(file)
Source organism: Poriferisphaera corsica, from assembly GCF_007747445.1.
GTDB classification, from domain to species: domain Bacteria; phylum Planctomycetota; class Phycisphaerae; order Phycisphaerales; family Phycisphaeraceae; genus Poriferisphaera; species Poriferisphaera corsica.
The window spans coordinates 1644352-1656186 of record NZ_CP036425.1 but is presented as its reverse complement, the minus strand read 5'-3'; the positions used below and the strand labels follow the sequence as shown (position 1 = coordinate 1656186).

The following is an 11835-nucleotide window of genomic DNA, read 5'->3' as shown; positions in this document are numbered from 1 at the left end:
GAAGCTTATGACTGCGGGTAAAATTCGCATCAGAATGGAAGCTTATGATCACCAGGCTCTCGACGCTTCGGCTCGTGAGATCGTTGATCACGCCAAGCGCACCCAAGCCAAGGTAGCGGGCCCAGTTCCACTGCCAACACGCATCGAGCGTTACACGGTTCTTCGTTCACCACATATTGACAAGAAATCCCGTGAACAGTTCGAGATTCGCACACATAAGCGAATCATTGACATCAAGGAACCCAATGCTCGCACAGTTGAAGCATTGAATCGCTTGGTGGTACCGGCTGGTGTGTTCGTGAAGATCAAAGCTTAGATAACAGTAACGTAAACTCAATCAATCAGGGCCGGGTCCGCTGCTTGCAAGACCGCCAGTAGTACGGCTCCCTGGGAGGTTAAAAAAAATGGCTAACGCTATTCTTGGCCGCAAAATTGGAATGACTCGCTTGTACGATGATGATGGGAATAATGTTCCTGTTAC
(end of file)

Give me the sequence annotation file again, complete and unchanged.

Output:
Source organism: Poriferisphaera corsica, from assembly GCF_007747445.1.
GTDB classification, from domain to species: domain Bacteria; phylum Planctomycetota; class Phycisphaerae; order Phycisphaerales; family Phycisphaeraceae; genus Poriferisphaera; species Poriferisphaera corsica.
The window spans coordinates 1644352-1656186 of record NZ_CP036425.1 but is presented as its reverse complement, the minus strand read 5'-3'; the positions used below and the strand labels follow the sequence as shown (position 1 = coordinate 1656186).

The following is an 11835-nucleotide window of genomic DNA, read 5'->3' as shown; positions in this document are numbered from 1 at the left end:
GAAGCTTATGACTGCGGGTAAAATTCGCATCAGAATGGAAGCTTATGATCACCAGGCTCTCGACGCTTCGGCTCGTGAGATCGTTGATCACGCCAAGCGCACCCAAGCCAAGGTAGCGGGCCCAGTTCCACTGCCAACACGCATCGAGCGTTACACGGTTCTTCGTTCACCACATATTGACAAGAAATCCCGTGAACAGTTCGAGATTCGCACACATAAGCGAATCATTGACATCAAGGAACCCAATGCTCGCACAGTTGAAGCATTGAATCGCTTGGTGGTACCGGCTGGTGTGTTCGTGAAGATCAAAGCTTAGATAACAGTAACGTAAACTCAATCAATCAGGGCCGGGTCCGCTGCTTGCAAGACCGCCAGTAGTACGGCTCCCTGGGAGGTTAAAAAAAATGGCTAACGCTATTCTTGGCCGCAAAATTGGAATGACTCGCTTGTACGATGATGATGGGAATAATGTTCCTGTTAC